It’s odd for a preaching professor to suggest “context is immaterial,” because seminary professors usually teach their students that context is everything. The SWBTS “Mission, Vision, & Values” page states that their global “strategy includes the training of persons from every national, ethnic and cultural background for a variety of ministries.” But when it comes to understanding this particular photo, understanding a larger Southern Baptist and evangelical context is key.

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Death and the Natural State

VIII. Adjustment.

This is the setup: The state of Arkansas wishes to execute eight people over the course of ten days in four doubleheaders of death overseen by a prisons regime that has never executed anyone at all, using drugs the state has never used before and have shown grotesquely problematic in neighboring Oklahoma, are about to expire, and, according to the manufacturers, do not appear to have been acquired legitimately. Rachel Maddow offered a six and a half minute overview last week.

That would have been Thursday evening. Friday and Saturday saw the whole plan come apart, with one execution stayed at least temporarily, and then a temporary restraining order against one of the intended execution drugs, compelling a federal court to halt all eight executions. This is Arkansas, though; NBC News brings the latest:

Lawyers for the Arkansas attorney general’s office worked feverishly on Saturday in an attempt to dismantle road blocks in the way of a historic spate of executions temporarily halted by court rulings.

Arkansas Gov. Asa Hutchinson had ordered the execution of eight men over 10 days because one of the state’s lethal injection drugs was set to expire at the end of the month, but a series of court rulings Friday and early Saturday put that schedule in jeopardy.

Arkansas Attorney General Leslie Rutledge made it clear the state was unwilling to concede.

The former Land of Opportunity, naturally, is very much distressed that the courts should meddle with its opportunity excuse for homicidal spectacle.

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A Toast for Trump

#Justice | #WhatTheyVotedFor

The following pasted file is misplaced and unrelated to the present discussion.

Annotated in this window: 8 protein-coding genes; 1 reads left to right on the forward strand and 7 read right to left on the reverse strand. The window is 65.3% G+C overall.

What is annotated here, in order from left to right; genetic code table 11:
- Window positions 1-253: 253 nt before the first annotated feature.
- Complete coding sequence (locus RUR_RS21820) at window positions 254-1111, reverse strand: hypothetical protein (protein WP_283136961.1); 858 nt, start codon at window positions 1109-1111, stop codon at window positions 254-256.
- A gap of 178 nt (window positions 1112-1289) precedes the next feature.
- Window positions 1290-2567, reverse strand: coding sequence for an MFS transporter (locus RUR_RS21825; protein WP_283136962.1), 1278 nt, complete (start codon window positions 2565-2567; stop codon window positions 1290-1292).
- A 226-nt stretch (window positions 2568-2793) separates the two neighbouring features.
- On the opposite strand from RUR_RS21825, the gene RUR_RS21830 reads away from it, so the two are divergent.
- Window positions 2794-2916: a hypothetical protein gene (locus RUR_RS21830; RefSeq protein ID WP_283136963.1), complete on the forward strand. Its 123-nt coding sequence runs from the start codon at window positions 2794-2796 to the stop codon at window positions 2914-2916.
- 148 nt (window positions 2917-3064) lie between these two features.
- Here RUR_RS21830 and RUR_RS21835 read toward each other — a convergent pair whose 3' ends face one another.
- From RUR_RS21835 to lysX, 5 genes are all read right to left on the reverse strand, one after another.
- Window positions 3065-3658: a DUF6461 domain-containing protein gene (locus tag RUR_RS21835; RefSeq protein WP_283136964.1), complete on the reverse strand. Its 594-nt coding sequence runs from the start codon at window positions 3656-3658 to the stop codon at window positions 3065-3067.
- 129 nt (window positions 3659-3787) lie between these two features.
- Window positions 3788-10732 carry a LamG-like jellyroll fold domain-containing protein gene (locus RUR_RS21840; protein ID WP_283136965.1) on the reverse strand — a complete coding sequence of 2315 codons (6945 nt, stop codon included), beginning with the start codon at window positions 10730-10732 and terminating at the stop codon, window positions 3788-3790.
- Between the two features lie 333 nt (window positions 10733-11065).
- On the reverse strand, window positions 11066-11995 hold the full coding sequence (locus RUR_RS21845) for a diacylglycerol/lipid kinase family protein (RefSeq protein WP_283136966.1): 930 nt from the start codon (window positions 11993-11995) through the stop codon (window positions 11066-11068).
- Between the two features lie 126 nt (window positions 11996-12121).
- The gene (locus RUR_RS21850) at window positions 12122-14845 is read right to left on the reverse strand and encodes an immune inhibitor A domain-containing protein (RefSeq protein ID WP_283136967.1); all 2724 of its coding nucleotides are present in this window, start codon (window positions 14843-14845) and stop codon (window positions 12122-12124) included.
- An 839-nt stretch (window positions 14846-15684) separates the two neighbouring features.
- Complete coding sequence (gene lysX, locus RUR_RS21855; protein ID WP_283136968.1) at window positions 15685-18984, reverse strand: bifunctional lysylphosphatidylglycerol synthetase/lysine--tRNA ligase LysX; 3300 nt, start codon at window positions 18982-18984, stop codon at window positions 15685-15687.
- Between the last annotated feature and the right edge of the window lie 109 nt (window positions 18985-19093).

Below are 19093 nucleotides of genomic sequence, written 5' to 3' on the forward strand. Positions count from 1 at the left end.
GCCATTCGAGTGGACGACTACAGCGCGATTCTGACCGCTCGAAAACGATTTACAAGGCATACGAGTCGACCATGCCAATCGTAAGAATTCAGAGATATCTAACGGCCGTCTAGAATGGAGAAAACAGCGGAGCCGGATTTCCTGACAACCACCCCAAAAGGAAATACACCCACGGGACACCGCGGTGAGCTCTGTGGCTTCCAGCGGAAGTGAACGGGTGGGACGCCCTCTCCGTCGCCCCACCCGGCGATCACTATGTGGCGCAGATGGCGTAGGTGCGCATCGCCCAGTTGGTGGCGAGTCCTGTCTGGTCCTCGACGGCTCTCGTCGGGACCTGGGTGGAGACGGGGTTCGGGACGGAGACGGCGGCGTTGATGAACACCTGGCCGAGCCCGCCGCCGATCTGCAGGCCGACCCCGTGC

Imraan Siddiqi (@imraansiddiqi): "Everybody, please thank Rudy Giuliani for helping make the #MuslimBan illegal." [via Twitter, 15 March 2017]

The Donald Trump Show (Boffo)

Donald Trump awaits his introduction at the 2005 launch of Trump University. (Detail of photo by Bebeto Matthews/Associated Press.)

Again we hear the refrain wondering whether presumptive Republican presidential nominee Donald Trump has finally gone too far. The answer, of course, is invested in who marks the threshold, and in the end voters have the final word, or so to speak. GOP consultant and fierce Trump critic Rick Wilson appears quite correct when he says a leaked conference call tells us the Trump Univesity lawsuit “really bothers” his party’s apparent nominee. And while Wilson’s critique that “there is no campaign” actually sounds about right under the circumstances―hint: more than the conference call, perhaps the msnbc article with the straightforward title, “Donald Trump does not have a campaign”, explains the problem better― NYT deputy Washington editor Jon Weisman is even more blunt: “The leaks in this boffo @bpolitics piece,” he tweets, “show @RealDonaldTrump doesn’t understand he’s playing in the majors now.”

And boffo fits well enough; the Bloomberg Politics piece describes a Monday conference call between Mr. Trump and prominent supporters:

An embattled Donald Trump urgently rallied his most visible supporters to defend his attacks on a federal judge’s Mexican ancestry during a conference call on Monday in which he ordered them to question the judge’s credibility and impugn reporters as racists.